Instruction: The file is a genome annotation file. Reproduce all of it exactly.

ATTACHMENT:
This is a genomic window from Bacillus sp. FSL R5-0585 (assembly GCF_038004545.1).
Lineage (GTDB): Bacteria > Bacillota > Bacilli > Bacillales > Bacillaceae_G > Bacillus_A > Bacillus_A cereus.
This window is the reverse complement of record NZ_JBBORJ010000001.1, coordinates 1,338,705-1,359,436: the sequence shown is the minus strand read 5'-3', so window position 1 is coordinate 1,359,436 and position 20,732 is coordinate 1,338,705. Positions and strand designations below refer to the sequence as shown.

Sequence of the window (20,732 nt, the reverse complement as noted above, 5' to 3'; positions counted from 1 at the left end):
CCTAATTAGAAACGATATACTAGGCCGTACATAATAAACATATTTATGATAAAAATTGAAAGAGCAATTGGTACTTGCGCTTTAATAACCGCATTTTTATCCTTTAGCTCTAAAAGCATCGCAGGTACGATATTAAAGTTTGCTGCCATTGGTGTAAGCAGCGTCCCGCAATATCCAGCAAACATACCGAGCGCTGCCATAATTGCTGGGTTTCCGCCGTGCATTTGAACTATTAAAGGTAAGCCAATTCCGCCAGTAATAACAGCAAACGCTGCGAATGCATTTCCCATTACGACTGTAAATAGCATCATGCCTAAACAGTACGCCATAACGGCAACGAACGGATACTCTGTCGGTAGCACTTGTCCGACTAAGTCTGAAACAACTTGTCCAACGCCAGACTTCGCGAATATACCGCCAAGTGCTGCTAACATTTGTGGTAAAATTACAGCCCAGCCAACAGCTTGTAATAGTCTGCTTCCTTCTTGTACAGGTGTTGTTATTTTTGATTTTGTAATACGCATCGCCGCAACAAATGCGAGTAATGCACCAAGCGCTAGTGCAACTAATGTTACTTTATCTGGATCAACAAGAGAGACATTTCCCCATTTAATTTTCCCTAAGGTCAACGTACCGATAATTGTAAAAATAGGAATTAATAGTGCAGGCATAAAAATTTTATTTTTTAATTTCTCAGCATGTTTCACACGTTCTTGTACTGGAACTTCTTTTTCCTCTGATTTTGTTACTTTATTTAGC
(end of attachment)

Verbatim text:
This is a genomic window from Bacillus sp. FSL R5-0585 (assembly GCF_038004545.1).
Lineage (GTDB): Bacteria > Bacillota > Bacilli > Bacillales > Bacillaceae_G > Bacillus_A > Bacillus_A cereus.
This window is the reverse complement of record NZ_JBBORJ010000001.1, coordinates 1,338,705-1,359,436: the sequence shown is the minus strand read 5'-3', so window position 1 is coordinate 1,359,436 and position 20,732 is coordinate 1,338,705. Positions and strand designations below refer to the sequence as shown.

Sequence of the window (20,732 nt, the reverse complement as noted above, 5' to 3'; positions counted from 1 at the left end):
CCTAATTAGAAACGATATACTAGGCCGTACATAATAAACATATTTATGATAAAAATTGAAAGAGCAATTGGTACTTGCGCTTTAATAACCGCATTTTTATCCTTTAGCTCTAAAAGCATCGCAGGTACGATATTAAAGTTTGCTGCCATTGGTGTAAGCAGCGTCCCGCAATATCCAGCAAACATACCGAGCGCTGCCATAATTGCTGGGTTTCCGCCGTGCATTTGAACTATTAAAGGTAAGCCAATTCCGCCAGTAATAACAGCAAACGCTGCGAATGCATTTCCCATTACGACTGTAAATAGCATCATGCCTAAACAGTACGCCATAACGGCAACGAACGGATACTCTGTCGGTAGCACTTGTCCGACTAAGTCTGAAACAACTTGTCCAACGCCAGACTTCGCGAATATACCGCCAAGTGCTGCTAACATTTGTGGTAAAATTACAGCCCAGCCAACAGCTTGTAATAGTCTGCTTCCTTCTTGTACAGGTGTTGTTATTTTTGATTTTGTAATACGCATCGCCGCAACAAATGCGAGTAATGCACCAAGCGCTAGTGCAACTAATGTTACTTTATCTGGATCAACAAGAGAGACATTTCCCCATTTAATTTTCCCTAAGGTCAACGTACCGATAATTGTAAAAATAGGAATTAATAGTGCAGGCATAAAAATTTTATTTTTTAATTTCTCAGCATGTTTCACACGTTCTTGTACTGGAACTTCTTTTTCCTCTGATTTTGTTACTTTATTTAGC